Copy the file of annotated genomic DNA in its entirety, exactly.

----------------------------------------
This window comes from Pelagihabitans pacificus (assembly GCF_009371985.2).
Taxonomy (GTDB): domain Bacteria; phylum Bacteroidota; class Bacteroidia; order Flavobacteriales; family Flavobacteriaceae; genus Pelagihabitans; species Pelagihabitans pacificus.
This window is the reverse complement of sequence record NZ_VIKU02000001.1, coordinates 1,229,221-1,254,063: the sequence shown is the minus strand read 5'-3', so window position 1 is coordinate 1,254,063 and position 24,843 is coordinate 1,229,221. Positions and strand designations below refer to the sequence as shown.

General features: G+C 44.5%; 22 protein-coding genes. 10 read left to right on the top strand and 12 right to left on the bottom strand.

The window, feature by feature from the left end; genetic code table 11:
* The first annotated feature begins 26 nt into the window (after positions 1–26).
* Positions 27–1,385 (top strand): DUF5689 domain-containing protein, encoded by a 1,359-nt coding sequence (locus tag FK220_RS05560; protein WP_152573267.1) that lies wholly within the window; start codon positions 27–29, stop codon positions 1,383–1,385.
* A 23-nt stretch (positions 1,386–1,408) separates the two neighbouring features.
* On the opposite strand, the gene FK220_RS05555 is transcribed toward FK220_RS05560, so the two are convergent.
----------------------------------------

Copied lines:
This window comes from Pelagihabitans pacificus (assembly GCF_009371985.2).
Taxonomy (GTDB): domain Bacteria; phylum Bacteroidota; class Bacteroidia; order Flavobacteriales; family Flavobacteriaceae; genus Pelagihabitans; species Pelagihabitans pacificus.
This window is the reverse complement of sequence record NZ_VIKU02000001.1, coordinates 1,229,221-1,254,063: the sequence shown is the minus strand read 5'-3', so window position 1 is coordinate 1,254,063 and position 24,843 is coordinate 1,229,221. Positions and strand designations below refer to the sequence as shown.

General features: G+C 44.5%; 22 protein-coding genes. 10 read left to right on the top strand and 12 right to left on the bottom strand.

The window, feature by feature from the left end; genetic code table 11:
* The first annotated feature begins 26 nt into the window (after positions 1–26).
* Positions 27–1,385 (top strand): DUF5689 domain-containing protein, encoded by a 1,359-nt coding sequence (locus tag FK220_RS05560; protein WP_152573267.1) that lies wholly within the window; start codon positions 27–29, stop codon positions 1,383–1,385.
* A 23-nt stretch (positions 1,386–1,408) separates the two neighbouring features.
* On the opposite strand, the gene FK220_RS05555 is transcribed toward FK220_RS05560, so the two are convergent.